To understand the Eroding Factors of Money , we must first understand how money works.
Imagine a bucket of water. You start pouring water into it but you see the water line decrease. What do you do? You try to pour more water in but the level still decrees. You try to pour it faster. However, the water level decreases faster too.
The water represents your money. It's obvious that if you look at the bucket, there must some sort of leak. People often try to resolve this issue by pouring more money into the bucket instead of investigating the cause of the leaks. Even if they do nothing, the leak continues.
The reason is because money is a commodity. It changes value and deteriorates over time. No matter how much or how fast you fill that bucket with money, it will leak ... and sometimes at a faster rate. Focus on plugging those holes first even though the drip of money going into your bucket may slow down.
So what's causing your money bucket to spring leaks? Robert Castiglione, in his book LEAP , identifies these as ...
The Eroding Factors of Money
Let's flashback to the year 1960 to see what prices were for some items:
New Home - $ 16,500
First-Class Stamp - $ 0.04
Gallon of Milk - $ 0.49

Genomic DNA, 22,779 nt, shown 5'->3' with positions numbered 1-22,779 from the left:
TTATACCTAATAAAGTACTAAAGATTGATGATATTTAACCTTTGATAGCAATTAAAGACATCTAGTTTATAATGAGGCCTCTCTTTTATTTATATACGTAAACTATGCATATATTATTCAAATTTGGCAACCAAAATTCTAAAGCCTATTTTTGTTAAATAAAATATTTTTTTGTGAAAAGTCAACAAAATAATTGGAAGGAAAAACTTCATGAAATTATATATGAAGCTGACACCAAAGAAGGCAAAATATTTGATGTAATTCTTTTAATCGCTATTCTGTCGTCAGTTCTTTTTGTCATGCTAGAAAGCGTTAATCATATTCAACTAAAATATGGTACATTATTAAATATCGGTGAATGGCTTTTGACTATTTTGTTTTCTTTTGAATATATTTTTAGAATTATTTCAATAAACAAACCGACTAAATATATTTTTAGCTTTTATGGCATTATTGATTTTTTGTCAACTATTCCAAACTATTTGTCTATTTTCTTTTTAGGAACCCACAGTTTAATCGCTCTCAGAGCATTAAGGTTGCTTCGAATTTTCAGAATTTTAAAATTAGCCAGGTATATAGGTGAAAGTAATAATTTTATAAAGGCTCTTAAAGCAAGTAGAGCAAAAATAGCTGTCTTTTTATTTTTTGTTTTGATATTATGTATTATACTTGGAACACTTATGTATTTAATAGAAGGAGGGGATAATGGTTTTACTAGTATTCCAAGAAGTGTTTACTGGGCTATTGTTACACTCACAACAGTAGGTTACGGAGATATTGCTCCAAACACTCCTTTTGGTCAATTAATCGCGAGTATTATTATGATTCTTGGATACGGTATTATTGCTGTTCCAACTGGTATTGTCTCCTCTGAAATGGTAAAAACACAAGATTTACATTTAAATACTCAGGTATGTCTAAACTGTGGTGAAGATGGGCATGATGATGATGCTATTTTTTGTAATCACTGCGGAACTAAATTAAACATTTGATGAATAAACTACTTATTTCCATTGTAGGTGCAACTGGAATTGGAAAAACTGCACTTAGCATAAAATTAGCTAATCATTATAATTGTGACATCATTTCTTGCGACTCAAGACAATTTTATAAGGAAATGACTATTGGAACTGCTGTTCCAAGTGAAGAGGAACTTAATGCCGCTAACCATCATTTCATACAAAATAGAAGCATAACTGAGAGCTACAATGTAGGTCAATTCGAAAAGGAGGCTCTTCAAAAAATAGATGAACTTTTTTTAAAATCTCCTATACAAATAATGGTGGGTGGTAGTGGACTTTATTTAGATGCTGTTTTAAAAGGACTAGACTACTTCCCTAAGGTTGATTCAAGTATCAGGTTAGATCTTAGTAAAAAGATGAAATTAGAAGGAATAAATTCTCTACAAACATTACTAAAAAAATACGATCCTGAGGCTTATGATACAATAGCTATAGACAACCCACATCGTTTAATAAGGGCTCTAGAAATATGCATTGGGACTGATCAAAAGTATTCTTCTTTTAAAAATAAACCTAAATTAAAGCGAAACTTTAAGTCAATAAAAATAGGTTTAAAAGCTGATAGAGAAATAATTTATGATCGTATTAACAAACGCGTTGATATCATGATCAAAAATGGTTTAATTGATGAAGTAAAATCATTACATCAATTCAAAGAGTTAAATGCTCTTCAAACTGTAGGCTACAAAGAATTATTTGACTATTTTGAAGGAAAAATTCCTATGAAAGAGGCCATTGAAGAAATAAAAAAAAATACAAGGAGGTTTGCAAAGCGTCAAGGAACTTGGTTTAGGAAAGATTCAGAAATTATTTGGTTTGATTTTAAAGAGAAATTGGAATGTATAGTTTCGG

Gallon of Regular Gas - $ 0.31
For some of you, those were the good old days. But more acutely, those were the days of a stronger dollar. Because of inflation, today's buying power of the dollar has dropped dramatically. And it will not get any stronger in the future.
Generally, inflation is caused by the high rates of growth in the economy's money supply. So, when the government pumps more money into the economy, it weakens the dolllar. This means that your money's rate of return has to keep up with the rate of inflation in order to maintain its buying power.
One other thing: inflation is not tax deductible.
Imagine this: most families work from January to mid-May for the government. This is just to cover their taxes. The more you earn, the more you pay in taxes. This is why the poor and middle class pay more taxes than the rich.
Taxes are a part of life. They help pay for things like our roads and public safety. But when taxes are used to redistribute wealth (the Robin Hood Theory of Economics), that's when they can be damaging.
Tax deferral is not a good strategy to lessen the tax impact. It just delays them. Learn how to decrease them instead.
3. Technological Change
If you remember the VHS, it became the standard format for consumer viewing and recording in the 1990s. However, by 2006, most major film studios stopped releasing new productions in this format. The DVD format took over the market.
So what does this mean to the consumer? Changes in technology erode your money because you have to either pay to keep up or be left behind.
4. Planned Obsolescence
Since 2000, my wife has had 5 different cell phones. It's not that she mishandled them, but they just broke down. Companies improve their products over time making previous ones obsolete.
Products are not designed to last long . I could tell you that my wife's phones were not built to last five years. They probably were not built to even last 2 years. Companies know and plan on this for consumers to purchase their new products as the previous ones become obsolese.
5. Financial Expenses